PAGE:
34 players have now appeared in Heroes and Goats this year, including Tony Barnette who reached a podium in his first appearance as a Cub. Adbert Alzolay, Tim Collins, Jim Adduci and James Norwood are the three Cubs who have appeared in at least one game but haven’t yet appeared in Heroes and Goats.
- Average: .253 was .257 (8th NL, 16th MLB)
- On Base: .336 was .346 (3rd NL, 8th MLB)
- Slugging: .448 was .462 (6th NL, 12th MLB)
- OPS: .785 was .808 (4th NL, 8th MLB)
- Runs/game: 5.09 was 5.33 (5th NL, 11th MLB)
As expected, the Cubs have fallen back a bit across the board. The team OPS number has yo-yoed up and down in our checkpoints (.866, .787, .818, .796, .808, .785) and the current number isn’t too out of whack with that trend. But the batting average and on base percentage is in steady decline, as has the runs per game.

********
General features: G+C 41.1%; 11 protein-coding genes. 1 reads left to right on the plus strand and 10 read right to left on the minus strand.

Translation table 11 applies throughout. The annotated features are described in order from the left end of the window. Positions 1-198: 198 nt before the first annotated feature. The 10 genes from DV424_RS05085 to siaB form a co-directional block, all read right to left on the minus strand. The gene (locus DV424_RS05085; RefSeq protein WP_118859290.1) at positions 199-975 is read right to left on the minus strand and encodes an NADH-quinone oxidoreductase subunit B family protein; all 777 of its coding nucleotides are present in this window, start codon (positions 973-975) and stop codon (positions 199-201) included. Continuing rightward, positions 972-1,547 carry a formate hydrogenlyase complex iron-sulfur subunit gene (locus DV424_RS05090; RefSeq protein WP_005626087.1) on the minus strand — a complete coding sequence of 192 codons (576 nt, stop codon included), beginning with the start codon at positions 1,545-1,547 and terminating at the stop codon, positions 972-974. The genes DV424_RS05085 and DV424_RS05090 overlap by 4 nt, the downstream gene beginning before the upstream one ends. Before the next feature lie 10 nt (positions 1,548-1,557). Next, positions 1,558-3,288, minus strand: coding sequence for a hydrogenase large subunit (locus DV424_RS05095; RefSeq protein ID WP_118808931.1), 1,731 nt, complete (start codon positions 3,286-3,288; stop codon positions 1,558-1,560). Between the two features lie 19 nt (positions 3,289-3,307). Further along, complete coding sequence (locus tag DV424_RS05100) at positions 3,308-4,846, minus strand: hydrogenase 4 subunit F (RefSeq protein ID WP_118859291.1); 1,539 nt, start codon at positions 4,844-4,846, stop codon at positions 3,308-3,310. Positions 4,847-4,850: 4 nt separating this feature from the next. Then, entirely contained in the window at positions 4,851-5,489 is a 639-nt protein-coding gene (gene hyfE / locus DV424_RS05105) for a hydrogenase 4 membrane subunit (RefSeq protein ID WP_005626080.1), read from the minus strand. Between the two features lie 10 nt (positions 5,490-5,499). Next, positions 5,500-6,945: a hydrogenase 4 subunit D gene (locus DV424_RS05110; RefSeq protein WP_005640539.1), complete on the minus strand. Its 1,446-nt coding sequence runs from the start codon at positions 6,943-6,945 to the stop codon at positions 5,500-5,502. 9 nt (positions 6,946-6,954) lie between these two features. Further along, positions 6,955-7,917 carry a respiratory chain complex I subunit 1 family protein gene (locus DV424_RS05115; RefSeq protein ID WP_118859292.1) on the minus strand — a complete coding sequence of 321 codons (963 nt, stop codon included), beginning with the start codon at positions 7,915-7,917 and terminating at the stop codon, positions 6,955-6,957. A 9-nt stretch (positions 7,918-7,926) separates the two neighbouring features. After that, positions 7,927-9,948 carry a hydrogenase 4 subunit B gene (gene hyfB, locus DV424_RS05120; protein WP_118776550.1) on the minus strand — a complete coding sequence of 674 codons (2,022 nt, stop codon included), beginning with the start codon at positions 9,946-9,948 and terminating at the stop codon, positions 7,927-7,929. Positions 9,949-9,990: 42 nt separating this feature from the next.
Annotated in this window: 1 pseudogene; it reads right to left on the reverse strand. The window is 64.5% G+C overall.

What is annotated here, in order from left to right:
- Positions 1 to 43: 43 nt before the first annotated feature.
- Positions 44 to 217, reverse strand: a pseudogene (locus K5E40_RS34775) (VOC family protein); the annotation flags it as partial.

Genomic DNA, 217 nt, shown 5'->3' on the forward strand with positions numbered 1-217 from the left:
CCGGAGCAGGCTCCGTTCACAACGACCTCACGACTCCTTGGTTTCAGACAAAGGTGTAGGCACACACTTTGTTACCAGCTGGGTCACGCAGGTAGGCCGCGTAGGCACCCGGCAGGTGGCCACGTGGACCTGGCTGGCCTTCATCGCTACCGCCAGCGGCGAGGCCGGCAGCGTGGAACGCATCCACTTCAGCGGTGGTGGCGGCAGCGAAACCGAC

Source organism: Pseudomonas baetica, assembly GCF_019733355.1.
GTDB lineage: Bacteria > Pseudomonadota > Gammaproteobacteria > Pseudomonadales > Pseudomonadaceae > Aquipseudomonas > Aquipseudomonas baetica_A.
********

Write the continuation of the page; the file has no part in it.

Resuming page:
The offense remains above average, but I’ll say it over and over. When this team was being built, I expected that its hallmark would be elite offensive production. This team does not have elite offensive production. I think if the team is going to get to the next level, it needs a whole new breakout from Kris Bryant and then one other player to really step up their production. That could be a Kyle Schwarber breaking through to match some really strong peripherals this season or it could be someone like Addison Russell, Albert Almora Jr. or Carlos Gonzalez getting on a sustained hot streak to balance out the offense a bit.
- Hits/9: 8.3 was 8.5 (5th NL, 10th MLB)
- Walks/9: 3.5 was 3.8 (T10th NL, 21st MLB)
- HR/9: 1.2 was 1.1 (T2nd NL, T4th MLB)
- K/9: 8.7 was 8.7 (T9th NL, T14th MLB)
- Runs allowed/game: 4.27 was 4.39 (3rd NL, 6th MLB)
- Quality Start %: 47 was 46 (4th NL, 7th MLB)
- Average Game Score: 53 was 52 (5th NL, 9th MLB)
- Save %: 60 was 50 (T10th NL, T20th MLB)
- Inherited Runner Score %: 31 was 31 (T4th NL, T10th MLB)